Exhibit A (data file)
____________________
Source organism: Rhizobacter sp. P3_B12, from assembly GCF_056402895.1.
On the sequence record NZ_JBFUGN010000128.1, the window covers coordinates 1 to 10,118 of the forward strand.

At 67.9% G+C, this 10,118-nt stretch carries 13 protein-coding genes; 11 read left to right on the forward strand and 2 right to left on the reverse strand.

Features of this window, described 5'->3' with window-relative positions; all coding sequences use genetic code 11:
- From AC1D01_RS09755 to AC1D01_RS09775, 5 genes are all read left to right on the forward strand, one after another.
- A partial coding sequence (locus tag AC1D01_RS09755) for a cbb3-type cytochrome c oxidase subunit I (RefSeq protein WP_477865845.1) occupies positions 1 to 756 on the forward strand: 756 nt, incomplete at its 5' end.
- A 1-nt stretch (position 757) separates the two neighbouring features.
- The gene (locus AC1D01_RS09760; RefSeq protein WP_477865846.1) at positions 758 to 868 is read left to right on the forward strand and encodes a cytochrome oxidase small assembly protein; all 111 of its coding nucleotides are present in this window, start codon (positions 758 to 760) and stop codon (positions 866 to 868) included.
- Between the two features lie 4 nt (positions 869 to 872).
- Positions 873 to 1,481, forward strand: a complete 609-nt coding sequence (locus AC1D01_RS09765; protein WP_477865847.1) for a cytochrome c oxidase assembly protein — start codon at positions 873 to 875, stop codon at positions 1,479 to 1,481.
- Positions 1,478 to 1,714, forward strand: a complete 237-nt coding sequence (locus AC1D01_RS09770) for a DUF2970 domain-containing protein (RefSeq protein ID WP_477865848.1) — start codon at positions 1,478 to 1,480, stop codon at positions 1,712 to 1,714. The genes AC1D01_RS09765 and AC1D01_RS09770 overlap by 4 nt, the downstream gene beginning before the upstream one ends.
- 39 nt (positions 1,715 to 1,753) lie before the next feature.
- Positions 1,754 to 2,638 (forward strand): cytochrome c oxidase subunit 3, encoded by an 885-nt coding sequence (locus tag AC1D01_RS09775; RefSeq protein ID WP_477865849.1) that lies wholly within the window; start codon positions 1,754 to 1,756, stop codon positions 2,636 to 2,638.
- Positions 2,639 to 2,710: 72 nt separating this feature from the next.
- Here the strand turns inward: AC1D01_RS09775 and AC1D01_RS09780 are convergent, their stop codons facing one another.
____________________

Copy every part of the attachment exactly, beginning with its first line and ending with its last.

Source organism: Rhizobacter sp. P3_B12, from assembly GCF_056402895.1.
On the sequence record NZ_JBFUGN010000128.1, the window covers coordinates 1 to 10,118 of the forward strand.

At 67.9% G+C, this 10,118-nt stretch carries 13 protein-coding genes; 11 read left to right on the forward strand and 2 right to left on the reverse strand.

Features of this window, described 5'->3' with window-relative positions; all coding sequences use genetic code 11:
- From AC1D01_RS09755 to AC1D01_RS09775, 5 genes are all read left to right on the forward strand, one after another.
- A partial coding sequence (locus tag AC1D01_RS09755) for a cbb3-type cytochrome c oxidase subunit I (RefSeq protein WP_477865845.1) occupies positions 1 to 756 on the forward strand: 756 nt, incomplete at its 5' end.
- A 1-nt stretch (position 757) separates the two neighbouring features.
- The gene (locus AC1D01_RS09760; RefSeq protein WP_477865846.1) at positions 758 to 868 is read left to right on the forward strand and encodes a cytochrome oxidase small assembly protein; all 111 of its coding nucleotides are present in this window, start codon (positions 758 to 760) and stop codon (positions 866 to 868) included.
- Between the two features lie 4 nt (positions 869 to 872).
- Positions 873 to 1,481, forward strand: a complete 609-nt coding sequence (locus AC1D01_RS09765; protein WP_477865847.1) for a cytochrome c oxidase assembly protein — start codon at positions 873 to 875, stop codon at positions 1,479 to 1,481.
- Positions 1,478 to 1,714, forward strand: a complete 237-nt coding sequence (locus AC1D01_RS09770) for a DUF2970 domain-containing protein (RefSeq protein ID WP_477865848.1) — start codon at positions 1,478 to 1,480, stop codon at positions 1,712 to 1,714. The genes AC1D01_RS09765 and AC1D01_RS09770 overlap by 4 nt, the downstream gene beginning before the upstream one ends.
- 39 nt (positions 1,715 to 1,753) lie before the next feature.
- Positions 1,754 to 2,638 (forward strand): cytochrome c oxidase subunit 3, encoded by an 885-nt coding sequence (locus tag AC1D01_RS09775; RefSeq protein ID WP_477865849.1) that lies wholly within the window; start codon positions 1,754 to 1,756, stop codon positions 2,636 to 2,638.
- Positions 2,639 to 2,710: 72 nt separating this feature from the next.
- Here the strand turns inward: AC1D01_RS09775 and AC1D01_RS09780 are convergent, their stop codons facing one another.